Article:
IE 11 is not supported. For an optimal experience visit our site on another browser.

The O.J. verdict, ten years later

Ten years ago, most Americans weren't able to see just how guilty O.J. Simpson actually appeared. Most people did not witness the civil trial, like I did.

After the televised criminal trial, almost anyone who came into it with an open mind and watched all the testimony, would have to say that the evidence was overwhelming. There was no way that all that blood and fiber evidence at her home, in his home, and in his car could have been planted or contaminated to make it look like someone else with size 12 shoes actually killed O.J. Simpson’s ex-wife.

And you would have had to have been a close relative or friend of Simpson’s to believe his testimony in the civil trial. Again and again, he contradicted himself or couldn’t explain key details in the case.  For instance, he couldn’t explain exactly how he gouged his hand that night.  At the trial, he said he believed he cut it on some glass in a hotel, but he told police he thought he did it at his home.  Either way, there were significant cuts or a significant amount of blood found at his home that he couldn’t explain.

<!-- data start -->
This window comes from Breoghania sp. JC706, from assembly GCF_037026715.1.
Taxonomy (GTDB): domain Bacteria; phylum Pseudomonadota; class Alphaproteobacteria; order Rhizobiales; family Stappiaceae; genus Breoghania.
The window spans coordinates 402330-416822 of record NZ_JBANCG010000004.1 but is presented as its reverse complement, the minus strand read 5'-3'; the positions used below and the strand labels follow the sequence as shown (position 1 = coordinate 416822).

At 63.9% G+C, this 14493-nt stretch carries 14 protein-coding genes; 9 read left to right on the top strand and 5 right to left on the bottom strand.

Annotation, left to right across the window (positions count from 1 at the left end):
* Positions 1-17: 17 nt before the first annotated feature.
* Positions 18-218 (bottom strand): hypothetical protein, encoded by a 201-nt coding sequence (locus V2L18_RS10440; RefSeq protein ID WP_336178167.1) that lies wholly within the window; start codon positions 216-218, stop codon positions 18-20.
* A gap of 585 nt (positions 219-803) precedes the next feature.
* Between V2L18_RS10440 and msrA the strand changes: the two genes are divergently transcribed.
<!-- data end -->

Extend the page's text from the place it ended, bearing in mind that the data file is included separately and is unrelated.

He claimed Nicole lied in diary entries when only days before the murders she wrote that Simpson had repeatedly threatened her.  This evidence didn’t come up in the criminal trial.  He said that phone records that suggested he called his answering machine and heard a message that night from his then-girlfriend threatening to break up with him was incorrect. 

And finally, and arguably most importantly, there were 30 photos, only discovered during the civil trial of Simpson, months before the murders, wearing the exact type of rare shoe worn by the killer.  He said the photos were doctored— that he never had worn those ugly shoes.  Yet, Simpson could not explain why one of the photos appeared in a Buffalo Bills newsletter seven months before the murders.

Even if you accept both jurys' verdicts, it still means the jurors are saying Simpson likely committed the crimes.  The criminal jury was not convinced there was proof beyond a reasonable doubt. The civil jury found it was more likely than not that he did it. 

So both juror verdicts are to be accepted.  That should make those few remaining Simpson defenders think twice before saying: “Why won’t you accept the jury’s decision?"